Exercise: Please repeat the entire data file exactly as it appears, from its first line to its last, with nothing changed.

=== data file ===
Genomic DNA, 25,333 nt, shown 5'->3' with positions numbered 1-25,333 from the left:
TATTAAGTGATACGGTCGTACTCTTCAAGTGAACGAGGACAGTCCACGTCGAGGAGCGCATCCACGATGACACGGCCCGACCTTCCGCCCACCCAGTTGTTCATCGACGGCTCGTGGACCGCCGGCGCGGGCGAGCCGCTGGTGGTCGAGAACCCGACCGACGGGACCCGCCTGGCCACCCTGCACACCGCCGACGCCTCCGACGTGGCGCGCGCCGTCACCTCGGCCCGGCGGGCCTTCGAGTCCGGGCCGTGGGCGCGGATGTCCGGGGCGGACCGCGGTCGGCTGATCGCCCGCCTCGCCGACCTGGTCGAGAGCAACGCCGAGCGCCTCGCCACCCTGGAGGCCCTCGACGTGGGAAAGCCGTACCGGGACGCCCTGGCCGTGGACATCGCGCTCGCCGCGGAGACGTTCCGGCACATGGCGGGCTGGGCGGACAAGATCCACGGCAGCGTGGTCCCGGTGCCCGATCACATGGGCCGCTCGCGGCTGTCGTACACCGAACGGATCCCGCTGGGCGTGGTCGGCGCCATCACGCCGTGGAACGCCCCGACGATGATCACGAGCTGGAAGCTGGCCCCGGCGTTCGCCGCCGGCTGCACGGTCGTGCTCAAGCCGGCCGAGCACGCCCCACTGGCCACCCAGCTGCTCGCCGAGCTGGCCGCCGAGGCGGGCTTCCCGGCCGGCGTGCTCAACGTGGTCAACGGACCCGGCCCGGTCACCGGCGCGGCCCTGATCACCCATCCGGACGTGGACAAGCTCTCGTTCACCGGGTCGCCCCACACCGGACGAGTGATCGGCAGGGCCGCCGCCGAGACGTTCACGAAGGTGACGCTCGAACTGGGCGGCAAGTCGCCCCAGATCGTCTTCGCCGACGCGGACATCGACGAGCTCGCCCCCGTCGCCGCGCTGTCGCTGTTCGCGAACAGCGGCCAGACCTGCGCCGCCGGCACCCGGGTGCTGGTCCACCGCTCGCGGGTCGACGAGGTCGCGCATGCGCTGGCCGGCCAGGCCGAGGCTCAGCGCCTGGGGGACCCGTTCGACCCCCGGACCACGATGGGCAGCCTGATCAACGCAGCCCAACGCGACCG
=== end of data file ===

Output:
Genomic DNA, 25,333 nt, shown 5'->3' with positions numbered 1-25,333 from the left:
TATTAAGTGATACGGTCGTACTCTTCAAGTGAACGAGGACAGTCCACGTCGAGGAGCGCATCCACGATGACACGGCCCGACCTTCCGCCCACCCAGTTGTTCATCGACGGCTCGTGGACCGCCGGCGCGGGCGAGCCGCTGGTGGTCGAGAACCCGACCGACGGGACCCGCCTGGCCACCCTGCACACCGCCGACGCCTCCGACGTGGCGCGCGCCGTCACCTCGGCCCGGCGGGCCTTCGAGTCCGGGCCGTGGGCGCGGATGTCCGGGGCGGACCGCGGTCGGCTGATCGCCCGCCTCGCCGACCTGGTCGAGAGCAACGCCGAGCGCCTCGCCACCCTGGAGGCCCTCGACGTGGGAAAGCCGTACCGGGACGCCCTGGCCGTGGACATCGCGCTCGCCGCGGAGACGTTCCGGCACATGGCGGGCTGGGCGGACAAGATCCACGGCAGCGTGGTCCCGGTGCCCGATCACATGGGCCGCTCGCGGCTGTCGTACACCGAACGGATCCCGCTGGGCGTGGTCGGCGCCATCACGCCGTGGAACGCCCCGACGATGATCACGAGCTGGAAGCTGGCCCCGGCGTTCGCCGCCGGCTGCACGGTCGTGCTCAAGCCGGCCGAGCACGCCCCACTGGCCACCCAGCTGCTCGCCGAGCTGGCCGCCGAGGCGGGCTTCCCGGCCGGCGTGCTCAACGTGGTCAACGGACCCGGCCCGGTCACCGGCGCGGCCCTGATCACCCATCCGGACGTGGACAAGCTCTCGTTCACCGGGTCGCCCCACACCGGACGAGTGATCGGCAGGGCCGCCGCCGAGACGTTCACGAAGGTGACGCTCGAACTGGGCGGCAAGTCGCCCCAGATCGTCTTCGCCGACGCGGACATCGACGAGCTCGCCCCCGTCGCCGCGCTGTCGCTGTTCGCGAACAGCGGCCAGACCTGCGCCGCCGGCACCCGGGTGCTGGTCCACCGCTCGCGGGTCGACGAGGTCGCGCATGCGCTGGCCGGCCAGGCCGAGGCTCAGCGCCTGGGGGACCCGTTCGACCCCCGGACCACGATGGGCAGCCTGATCAACGCAGCCCAACGCGACCG